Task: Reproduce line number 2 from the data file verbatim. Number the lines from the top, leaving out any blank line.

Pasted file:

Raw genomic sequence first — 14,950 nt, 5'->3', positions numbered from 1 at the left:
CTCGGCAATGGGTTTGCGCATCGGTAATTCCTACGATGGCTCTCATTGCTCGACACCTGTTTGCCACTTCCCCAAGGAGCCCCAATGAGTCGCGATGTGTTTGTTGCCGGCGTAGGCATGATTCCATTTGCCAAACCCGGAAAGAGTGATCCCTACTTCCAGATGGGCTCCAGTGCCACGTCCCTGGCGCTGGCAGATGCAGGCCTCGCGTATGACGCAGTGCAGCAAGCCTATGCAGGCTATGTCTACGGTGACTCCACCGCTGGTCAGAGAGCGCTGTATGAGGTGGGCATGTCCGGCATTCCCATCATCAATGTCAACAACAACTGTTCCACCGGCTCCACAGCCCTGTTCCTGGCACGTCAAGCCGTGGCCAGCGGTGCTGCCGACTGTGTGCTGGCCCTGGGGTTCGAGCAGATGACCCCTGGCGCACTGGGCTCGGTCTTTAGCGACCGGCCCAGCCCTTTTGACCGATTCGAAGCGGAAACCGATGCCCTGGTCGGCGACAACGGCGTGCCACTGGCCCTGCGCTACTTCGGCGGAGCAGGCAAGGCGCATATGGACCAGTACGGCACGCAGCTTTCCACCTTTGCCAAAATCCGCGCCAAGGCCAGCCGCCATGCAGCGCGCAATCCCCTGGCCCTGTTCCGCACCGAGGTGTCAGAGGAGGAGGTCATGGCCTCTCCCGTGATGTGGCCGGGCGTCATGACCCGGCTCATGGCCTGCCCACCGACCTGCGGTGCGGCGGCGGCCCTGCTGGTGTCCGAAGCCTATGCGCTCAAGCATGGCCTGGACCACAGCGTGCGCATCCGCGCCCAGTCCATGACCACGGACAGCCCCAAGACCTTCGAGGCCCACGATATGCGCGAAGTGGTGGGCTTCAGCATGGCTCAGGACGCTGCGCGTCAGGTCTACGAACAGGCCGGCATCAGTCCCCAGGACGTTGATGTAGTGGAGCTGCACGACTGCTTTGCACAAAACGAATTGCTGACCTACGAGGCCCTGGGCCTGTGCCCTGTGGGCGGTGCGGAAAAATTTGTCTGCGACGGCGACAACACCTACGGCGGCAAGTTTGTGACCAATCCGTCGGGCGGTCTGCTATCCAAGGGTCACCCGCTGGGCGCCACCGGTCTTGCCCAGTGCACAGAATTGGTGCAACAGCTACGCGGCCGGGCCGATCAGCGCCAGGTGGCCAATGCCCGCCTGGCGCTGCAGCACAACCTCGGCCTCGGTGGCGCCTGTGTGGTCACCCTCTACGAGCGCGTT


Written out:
CTCGGCAATGGGTTTGCGCATCGGTAATTCCTACGATGGCTCTCATTGCTCGACACCTGTTTGCCACTTCCCCAAGGAGCCCCAATGAGTCGCGATGTGTTTGTTGCCGGCGTAGGCATGATTCCATTTGCCAAACCCGGAAAGAGTGATCCCTACTTCCAGATGGGCTCCAGTGCCACGTCCCTGGCGCTGGCAGATGCAGGCCTCGCGTATGACGCAGTGCAGCAAGCCTATGCAGGCTATGTCTACGGTGACTCCACCGCTGGTCAGAGAGCGCTGTATGAGGTGGGCATGTCCGGCATTCCCATCATCAATGTCAACAACAACTGTTCCACCGGCTCCACAGCCCTGTTCCTGGCACGTCAAGCCGTGGCCAGCGGTGCTGCCGACTGTGTGCTGGCCCTGGGGTTCGAGCAGATGACCCCTGGCGCACTGGGCTCGGTCTTTAGCGACCGGCCCAGCCCTTTTGACCGATTCGAAGCGGAAACCGATGCCCTGGTCGGCGACAACGGCGTGCCACTGGCCCTGCGCTACTTCGGCGGAGCAGGCAAGGCGCATATGGACCAGTACGGCACGCAGCTTTCCACCTTTGCCAAAATCCGCGCCAAGGCCAGCCGCCATGCAGCGCGCAATCCCCTGGCCCTGTTCCGCACCGAGGTGTCAGAGGAGGAGGTCATGGCCTCTCCCGTGATGTGGCCGGGCGTCATGACCCGGCTCATGGCCTGCCCACCGACCTGCGGTGCGGCGGCGGCCCTGCTGGTGTCCGAAGCCTATGCGCTCAAGCATGGCCTGGACCACAGCGTGCGCATCCGCGCCCAGTCCATGACCACGGACAGCCCCAAGACCTTCGAGGCCCACGATATGCGCGAAGTGGTGGGCTTCAGCATGGCTCAGGACGCTGCGCGTCAGGTCTACGAACAGGCCGGCATCAGTCCCCAGGACGTTGATGTAGTGGAGCTGCACGACTGCTTTGCACAAAACGAATTGCTGACCTACGAGGCCCTGGGCCTGTGCCCTGTGGGCGGTGCGGAAAAATTTGTCTGCGACGGCGACAACACCTACGGCGGCAAGTTTGTGACCAATCCGTCGGGCGGTCTGCTATCCAAGGGTCACCCGCTGGGCGCCACCGGTCTTGCCCAGTGCACAGAATTGGTGCAACAGCTACGCGGCCGGGCCGATCAGCGCCAGGTGGCCAATGCCCGCCTGGCGCTGCAGCACAACCTCGGCCTCGGTGGCGCCTGTGTGGTCACCCTCTACGAGCGCGTT